The Granite Coast is not a soft place to live. Those who love its wild beauty often flee its exacting embrace. The howl of the wind can become too familiar. The salt spray eats through the car where the rustproofing won’t reach and stunts most gardens. Fog shrouds both water and land for weeks every year. Winters are long. Shipwrecks are legion.
Why do some remain?
I love the wild beauty so much that I’m willing to embrace its challenges. It’s very much like a marriage. The beauty you escort to the altar may have a terrible temper. You can leave her and settle for something else, or you can make riding the waves of her passion a part of your passion, and you can grow old together passionately, which is a singular bliss.
I’m a fan of waves. Such a fan that I’ve written a book about riding them. Rowga, The Yoga of Rowing is about ocean rowing as meditation. In the North Atlantic off Prospect, Nova Scotia, my village, I take my 16-foot dory into sunshine and fog, flat calms and whitecaps, rain and snow, day and night. All these conditions can be seen to be accomodated by the vast expanse of ocean as our varying emotions are accomodated by the vast expanse of mind. It’s taught me equanimity, that joy comes from within and can be tapped anytime.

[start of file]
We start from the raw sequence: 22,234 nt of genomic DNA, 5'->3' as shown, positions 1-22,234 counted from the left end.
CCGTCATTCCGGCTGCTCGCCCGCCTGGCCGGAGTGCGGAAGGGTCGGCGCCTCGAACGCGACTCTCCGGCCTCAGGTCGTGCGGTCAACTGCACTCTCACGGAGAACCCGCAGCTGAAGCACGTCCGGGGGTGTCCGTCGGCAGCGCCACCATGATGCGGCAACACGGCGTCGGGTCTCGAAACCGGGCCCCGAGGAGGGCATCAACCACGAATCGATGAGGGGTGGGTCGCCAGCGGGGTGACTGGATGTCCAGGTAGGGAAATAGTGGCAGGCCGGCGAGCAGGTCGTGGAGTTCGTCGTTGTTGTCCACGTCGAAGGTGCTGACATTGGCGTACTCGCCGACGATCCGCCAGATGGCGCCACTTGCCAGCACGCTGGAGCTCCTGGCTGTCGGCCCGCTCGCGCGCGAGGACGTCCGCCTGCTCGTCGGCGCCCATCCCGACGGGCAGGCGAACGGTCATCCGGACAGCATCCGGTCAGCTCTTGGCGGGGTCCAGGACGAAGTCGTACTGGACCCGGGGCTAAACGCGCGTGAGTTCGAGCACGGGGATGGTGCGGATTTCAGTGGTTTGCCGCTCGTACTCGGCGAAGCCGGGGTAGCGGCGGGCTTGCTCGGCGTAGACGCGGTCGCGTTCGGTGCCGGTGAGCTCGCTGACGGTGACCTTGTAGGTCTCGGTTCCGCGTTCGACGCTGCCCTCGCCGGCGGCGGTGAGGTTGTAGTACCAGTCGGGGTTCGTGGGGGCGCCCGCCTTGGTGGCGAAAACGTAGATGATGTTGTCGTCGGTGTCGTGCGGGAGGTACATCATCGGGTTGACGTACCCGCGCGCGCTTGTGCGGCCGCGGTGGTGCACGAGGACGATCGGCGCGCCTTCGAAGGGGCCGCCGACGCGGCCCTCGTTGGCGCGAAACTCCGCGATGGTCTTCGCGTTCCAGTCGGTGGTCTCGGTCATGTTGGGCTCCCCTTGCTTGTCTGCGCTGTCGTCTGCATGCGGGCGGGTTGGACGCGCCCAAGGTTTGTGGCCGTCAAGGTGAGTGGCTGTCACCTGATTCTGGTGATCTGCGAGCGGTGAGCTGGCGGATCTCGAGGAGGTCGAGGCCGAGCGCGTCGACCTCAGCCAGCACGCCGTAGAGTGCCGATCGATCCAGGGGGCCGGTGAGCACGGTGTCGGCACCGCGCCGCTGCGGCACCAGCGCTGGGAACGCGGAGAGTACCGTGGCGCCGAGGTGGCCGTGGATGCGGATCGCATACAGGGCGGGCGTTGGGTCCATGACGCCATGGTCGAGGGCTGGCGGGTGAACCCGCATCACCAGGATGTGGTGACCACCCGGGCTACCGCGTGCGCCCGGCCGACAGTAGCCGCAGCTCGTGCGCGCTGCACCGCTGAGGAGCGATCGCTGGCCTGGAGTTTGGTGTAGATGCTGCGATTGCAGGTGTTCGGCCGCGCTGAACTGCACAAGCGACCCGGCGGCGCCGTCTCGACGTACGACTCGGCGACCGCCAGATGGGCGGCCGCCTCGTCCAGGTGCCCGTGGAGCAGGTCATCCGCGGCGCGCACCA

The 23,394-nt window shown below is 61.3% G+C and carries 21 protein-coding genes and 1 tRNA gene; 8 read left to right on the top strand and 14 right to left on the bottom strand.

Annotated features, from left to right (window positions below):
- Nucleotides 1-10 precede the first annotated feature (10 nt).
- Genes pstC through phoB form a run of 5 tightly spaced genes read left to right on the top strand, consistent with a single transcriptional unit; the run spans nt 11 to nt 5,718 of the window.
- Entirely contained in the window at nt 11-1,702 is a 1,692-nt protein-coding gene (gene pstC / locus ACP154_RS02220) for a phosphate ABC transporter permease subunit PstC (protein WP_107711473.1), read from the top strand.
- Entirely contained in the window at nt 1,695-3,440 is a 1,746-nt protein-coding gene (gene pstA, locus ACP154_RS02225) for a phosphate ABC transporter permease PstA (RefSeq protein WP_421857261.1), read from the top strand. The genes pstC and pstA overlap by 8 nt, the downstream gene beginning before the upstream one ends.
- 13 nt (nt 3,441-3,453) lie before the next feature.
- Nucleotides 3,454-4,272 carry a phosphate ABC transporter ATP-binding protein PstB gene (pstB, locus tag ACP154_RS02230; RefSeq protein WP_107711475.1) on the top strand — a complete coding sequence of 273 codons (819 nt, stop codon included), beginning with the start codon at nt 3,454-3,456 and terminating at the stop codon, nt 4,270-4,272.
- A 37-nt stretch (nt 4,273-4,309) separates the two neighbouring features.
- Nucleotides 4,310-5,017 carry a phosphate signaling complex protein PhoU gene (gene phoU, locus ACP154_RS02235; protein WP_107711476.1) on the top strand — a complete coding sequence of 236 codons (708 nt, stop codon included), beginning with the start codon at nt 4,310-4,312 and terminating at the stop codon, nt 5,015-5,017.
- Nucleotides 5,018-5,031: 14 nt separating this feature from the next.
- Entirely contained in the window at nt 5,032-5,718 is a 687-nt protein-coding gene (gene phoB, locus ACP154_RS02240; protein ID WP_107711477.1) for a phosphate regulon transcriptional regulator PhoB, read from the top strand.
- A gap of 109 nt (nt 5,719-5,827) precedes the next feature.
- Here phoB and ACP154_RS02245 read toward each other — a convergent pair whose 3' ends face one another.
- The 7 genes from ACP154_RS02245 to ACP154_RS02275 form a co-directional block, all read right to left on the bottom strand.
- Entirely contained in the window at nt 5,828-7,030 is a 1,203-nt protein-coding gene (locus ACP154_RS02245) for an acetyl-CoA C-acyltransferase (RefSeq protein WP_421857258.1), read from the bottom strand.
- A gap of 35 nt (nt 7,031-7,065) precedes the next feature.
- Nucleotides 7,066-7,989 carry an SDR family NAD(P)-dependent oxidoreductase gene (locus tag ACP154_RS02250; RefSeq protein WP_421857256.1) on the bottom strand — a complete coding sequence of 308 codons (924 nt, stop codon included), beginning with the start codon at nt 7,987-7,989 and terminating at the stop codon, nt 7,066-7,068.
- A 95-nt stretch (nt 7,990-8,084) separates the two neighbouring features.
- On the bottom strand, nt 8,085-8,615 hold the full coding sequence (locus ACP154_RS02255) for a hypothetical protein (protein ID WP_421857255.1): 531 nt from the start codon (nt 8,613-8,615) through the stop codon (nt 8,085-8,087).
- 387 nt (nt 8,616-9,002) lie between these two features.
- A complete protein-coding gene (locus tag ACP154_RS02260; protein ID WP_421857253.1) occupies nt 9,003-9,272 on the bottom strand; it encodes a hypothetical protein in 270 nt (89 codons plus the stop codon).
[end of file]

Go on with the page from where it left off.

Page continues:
If the power goes out, I can cook on my woodstove, for music have surf instead of stereo, watch the wind on the water instead of a movie. Yet we don’t lack for amenities. Halifax the capitol and concerts and fine dining are less than half an hour away. We have high speed Internet. We can buy our lobsters off the wharf from our neighbours.
Ghost stories abound here, and you know why? Because ghosts are often spirits so attached to their home they can’t bear to move on. I tell the ghosts in my basement that I sympathize, and that they’re welcome to stay as long as they behave themselves.
The compromise seems to be working.